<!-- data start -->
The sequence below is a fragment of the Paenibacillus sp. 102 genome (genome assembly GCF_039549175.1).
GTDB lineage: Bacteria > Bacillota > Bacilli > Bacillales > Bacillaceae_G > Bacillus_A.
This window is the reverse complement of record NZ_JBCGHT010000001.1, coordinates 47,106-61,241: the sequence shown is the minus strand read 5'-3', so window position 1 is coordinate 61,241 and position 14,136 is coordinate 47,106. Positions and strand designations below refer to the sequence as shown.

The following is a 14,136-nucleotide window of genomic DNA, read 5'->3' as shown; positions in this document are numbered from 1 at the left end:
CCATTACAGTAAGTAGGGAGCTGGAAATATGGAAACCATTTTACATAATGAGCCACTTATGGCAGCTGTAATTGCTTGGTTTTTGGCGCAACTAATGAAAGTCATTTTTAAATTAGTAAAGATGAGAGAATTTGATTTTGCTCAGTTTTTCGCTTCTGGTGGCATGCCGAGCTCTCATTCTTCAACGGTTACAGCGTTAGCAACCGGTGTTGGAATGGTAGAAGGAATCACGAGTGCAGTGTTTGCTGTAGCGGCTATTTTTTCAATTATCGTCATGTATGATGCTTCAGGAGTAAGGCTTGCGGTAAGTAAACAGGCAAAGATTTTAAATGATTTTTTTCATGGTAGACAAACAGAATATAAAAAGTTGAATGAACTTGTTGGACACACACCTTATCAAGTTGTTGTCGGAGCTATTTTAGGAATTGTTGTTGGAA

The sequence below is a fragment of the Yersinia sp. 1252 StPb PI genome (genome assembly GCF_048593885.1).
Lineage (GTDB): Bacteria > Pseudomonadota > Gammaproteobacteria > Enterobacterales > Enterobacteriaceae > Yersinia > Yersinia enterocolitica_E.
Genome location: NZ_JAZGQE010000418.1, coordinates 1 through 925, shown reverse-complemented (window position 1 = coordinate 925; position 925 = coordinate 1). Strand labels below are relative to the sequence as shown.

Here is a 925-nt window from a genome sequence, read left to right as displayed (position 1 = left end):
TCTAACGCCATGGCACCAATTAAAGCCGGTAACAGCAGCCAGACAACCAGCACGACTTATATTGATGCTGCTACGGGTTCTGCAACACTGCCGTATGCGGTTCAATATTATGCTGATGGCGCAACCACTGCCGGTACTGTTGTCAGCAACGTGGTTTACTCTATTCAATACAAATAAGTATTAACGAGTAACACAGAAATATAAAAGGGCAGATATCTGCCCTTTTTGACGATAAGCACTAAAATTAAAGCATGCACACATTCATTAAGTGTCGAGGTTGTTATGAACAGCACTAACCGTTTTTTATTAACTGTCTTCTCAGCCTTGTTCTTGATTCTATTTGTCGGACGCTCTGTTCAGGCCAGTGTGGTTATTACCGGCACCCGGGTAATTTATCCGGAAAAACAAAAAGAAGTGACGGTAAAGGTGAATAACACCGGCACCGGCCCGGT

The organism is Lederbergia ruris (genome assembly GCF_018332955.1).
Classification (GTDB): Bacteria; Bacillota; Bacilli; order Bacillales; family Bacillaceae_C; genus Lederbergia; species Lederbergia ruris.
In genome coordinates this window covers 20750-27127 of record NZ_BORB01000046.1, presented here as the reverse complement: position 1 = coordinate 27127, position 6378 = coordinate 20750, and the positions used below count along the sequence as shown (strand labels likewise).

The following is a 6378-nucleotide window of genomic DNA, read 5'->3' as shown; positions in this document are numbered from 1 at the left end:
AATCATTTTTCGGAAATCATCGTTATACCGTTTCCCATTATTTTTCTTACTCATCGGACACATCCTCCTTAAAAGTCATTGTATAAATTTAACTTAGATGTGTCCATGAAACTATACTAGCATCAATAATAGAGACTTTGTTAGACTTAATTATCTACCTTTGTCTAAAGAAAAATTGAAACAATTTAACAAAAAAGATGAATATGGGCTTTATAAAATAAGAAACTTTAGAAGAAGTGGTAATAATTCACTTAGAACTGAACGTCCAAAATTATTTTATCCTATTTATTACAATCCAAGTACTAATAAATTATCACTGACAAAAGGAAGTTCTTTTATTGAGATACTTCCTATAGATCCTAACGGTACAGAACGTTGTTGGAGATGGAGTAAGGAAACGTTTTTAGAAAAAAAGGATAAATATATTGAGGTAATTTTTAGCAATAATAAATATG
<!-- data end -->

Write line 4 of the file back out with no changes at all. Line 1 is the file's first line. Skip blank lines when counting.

The following is a 14,136-nucleotide window of genomic DNA, read 5'->3' as shown; positions in this document are numbered from 1 at the left end: